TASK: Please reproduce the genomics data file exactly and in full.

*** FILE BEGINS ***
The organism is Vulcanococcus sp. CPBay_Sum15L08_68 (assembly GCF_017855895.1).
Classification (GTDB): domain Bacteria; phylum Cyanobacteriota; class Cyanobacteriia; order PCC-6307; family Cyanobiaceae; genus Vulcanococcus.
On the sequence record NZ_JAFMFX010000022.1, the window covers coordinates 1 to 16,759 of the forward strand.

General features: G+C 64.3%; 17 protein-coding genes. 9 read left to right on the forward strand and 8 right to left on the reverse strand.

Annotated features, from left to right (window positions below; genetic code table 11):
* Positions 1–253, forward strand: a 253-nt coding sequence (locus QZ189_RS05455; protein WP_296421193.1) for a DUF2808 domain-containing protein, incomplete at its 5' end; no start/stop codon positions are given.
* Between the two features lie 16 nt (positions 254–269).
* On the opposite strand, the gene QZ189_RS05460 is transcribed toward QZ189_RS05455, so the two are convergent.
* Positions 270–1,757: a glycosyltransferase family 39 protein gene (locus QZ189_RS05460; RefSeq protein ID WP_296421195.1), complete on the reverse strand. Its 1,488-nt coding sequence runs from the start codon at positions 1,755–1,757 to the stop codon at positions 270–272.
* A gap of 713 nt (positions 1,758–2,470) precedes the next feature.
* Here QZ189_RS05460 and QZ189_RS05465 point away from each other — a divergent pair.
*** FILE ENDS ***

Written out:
The organism is Vulcanococcus sp. CPBay_Sum15L08_68 (assembly GCF_017855895.1).
Classification (GTDB): domain Bacteria; phylum Cyanobacteriota; class Cyanobacteriia; order PCC-6307; family Cyanobiaceae; genus Vulcanococcus.
On the sequence record NZ_JAFMFX010000022.1, the window covers coordinates 1 to 16,759 of the forward strand.

General features: G+C 64.3%; 17 protein-coding genes. 9 read left to right on the forward strand and 8 right to left on the reverse strand.

Annotated features, from left to right (window positions below; genetic code table 11):
* Positions 1–253, forward strand: a 253-nt coding sequence (locus QZ189_RS05455; protein WP_296421193.1) for a DUF2808 domain-containing protein, incomplete at its 5' end; no start/stop codon positions are given.
* Between the two features lie 16 nt (positions 254–269).
* On the opposite strand, the gene QZ189_RS05460 is transcribed toward QZ189_RS05455, so the two are convergent.
* Positions 270–1,757: a glycosyltransferase family 39 protein gene (locus QZ189_RS05460; RefSeq protein ID WP_296421195.1), complete on the reverse strand. Its 1,488-nt coding sequence runs from the start codon at positions 1,755–1,757 to the stop codon at positions 270–272.
* A gap of 713 nt (positions 1,758–2,470) precedes the next feature.
* Here QZ189_RS05460 and QZ189_RS05465 point away from each other — a divergent pair.